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A CurtainUp London Review
Speaking In Tongues
The kaleidoscopic view of human relations contains four actors tackling nine parts of characters. They interact and overlap but never fully connect, with a chain of stories linked by coincidences, chance meetings and an overall sense of isolation. Whilst the characters express themselves with lucid articulation, they never connect fully with each otherís subjective sense of reality and thus never "speak the same language".
Although the cast are a top selling point of the production and individually, are expert , fascinating actors, they rarely gel together as a coherent whole. This is to some degree a simple reflection of the playís core theme of disconnection: they dance and tiptoe around each other, missing each other both verbally and emotionally. However, Toby Frowís uninspired direction never cracks this sense of lonely dislocation and instead produces an experience difficult for audience to engage with. Wrenched from one characterís discrete reality to anotherís , this is a complex, elusive and ultimately exhausting production to watch.
Within this emotional disarray, the actors themselves are compelling and convincing. Kerry Fox turns from dowdy, unhappy wife into a brittle, insecure "other woman" and serial abandoner of men with fluent adeptness. John Simm plays the adulterous detective Leon and the rather less salubrious Nick, whilst Ian Hart shifts from tortured, unhappy husband to a man suffering from years of unrequited love and then an unfaithful but self-justifying husband. And finally Lucy Cohu plays both a wife tempted into infidelity and a psychologist whose own fragility overshadows her professional advice. Although thoroughly accomplished performances, the unreconciled strands of characters create a production which is more a showcase for the actorsí talents and versatility than an affecting and effective whole.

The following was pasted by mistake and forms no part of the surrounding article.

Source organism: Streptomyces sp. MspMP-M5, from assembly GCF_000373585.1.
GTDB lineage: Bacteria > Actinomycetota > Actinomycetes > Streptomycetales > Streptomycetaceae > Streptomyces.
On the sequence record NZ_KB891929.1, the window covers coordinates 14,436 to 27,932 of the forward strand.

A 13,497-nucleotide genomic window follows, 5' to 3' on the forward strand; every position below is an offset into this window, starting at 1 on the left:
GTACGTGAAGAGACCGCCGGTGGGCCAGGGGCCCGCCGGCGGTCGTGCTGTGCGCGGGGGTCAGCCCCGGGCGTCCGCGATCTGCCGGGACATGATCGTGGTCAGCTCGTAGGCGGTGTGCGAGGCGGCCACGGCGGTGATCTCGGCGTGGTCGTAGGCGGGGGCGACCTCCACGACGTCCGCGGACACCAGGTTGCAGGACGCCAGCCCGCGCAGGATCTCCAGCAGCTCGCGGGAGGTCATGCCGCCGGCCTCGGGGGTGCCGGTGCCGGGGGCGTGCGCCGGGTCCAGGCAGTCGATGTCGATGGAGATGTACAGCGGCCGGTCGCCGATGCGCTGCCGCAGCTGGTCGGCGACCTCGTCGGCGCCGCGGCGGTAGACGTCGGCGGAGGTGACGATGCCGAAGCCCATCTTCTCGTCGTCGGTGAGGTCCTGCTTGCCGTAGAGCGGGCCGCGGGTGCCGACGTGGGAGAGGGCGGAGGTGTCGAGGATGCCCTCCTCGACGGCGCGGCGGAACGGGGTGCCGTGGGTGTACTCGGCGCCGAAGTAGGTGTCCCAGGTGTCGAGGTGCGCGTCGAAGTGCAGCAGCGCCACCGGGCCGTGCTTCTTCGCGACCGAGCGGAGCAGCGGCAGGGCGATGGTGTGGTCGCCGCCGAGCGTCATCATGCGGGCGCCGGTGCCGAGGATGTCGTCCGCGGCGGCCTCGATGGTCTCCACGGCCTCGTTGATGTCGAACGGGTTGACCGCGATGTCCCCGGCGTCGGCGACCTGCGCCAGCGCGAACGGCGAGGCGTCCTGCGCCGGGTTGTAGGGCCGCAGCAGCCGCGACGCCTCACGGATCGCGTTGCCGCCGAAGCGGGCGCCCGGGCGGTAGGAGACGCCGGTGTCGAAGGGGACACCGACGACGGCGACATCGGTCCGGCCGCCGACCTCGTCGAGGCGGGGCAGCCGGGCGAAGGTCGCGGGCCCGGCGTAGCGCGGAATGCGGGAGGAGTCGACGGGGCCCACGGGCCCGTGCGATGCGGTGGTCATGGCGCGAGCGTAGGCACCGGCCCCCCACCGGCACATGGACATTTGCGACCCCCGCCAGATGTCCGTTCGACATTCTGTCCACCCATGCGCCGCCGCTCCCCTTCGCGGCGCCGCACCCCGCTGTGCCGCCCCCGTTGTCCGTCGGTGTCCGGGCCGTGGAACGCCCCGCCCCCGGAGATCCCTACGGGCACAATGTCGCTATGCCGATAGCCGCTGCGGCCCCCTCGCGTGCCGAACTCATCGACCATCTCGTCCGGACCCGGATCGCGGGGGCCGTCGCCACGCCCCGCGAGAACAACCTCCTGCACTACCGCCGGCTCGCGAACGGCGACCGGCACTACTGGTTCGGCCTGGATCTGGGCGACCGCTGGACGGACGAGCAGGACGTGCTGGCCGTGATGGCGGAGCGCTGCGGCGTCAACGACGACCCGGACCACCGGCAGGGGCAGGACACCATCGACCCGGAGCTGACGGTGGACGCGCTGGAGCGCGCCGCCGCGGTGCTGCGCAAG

This Speaking In Tongues has a sleek, contemporary design by Ben Stones. From anonymous modernity to the natural world of terrifying magnitude , the design echoes the textís journey across the two halves. Whilst the pre-interval half is based in bars, seedy hotel rooms and bland metropolitan living spaces, the second half moves into deeper psychological geography, with colossal forest, cliff edges and the therapistís couch, all in an unspecific, "anywhere" setting. Video projection with over-sized Blair Witch style shots plays with the textís cinematic elements but cannot disguise the castís clunky, awkward movement on stage.
Thick in a glossy but forgettable style, this production really needs a deeper engagement with the playís intellectual basis. Andrew Bovellís dense and demanding text requires impeccable direction to be translated successfully onto the stage. The precise but labyrinthine nexus of relationships covering love, loss and betrayal is undermined by heavy-handed, overblown direction which not even unimpeachable performances can utterly negate.
Retold by Tina Packer of Shakespeare & Co.
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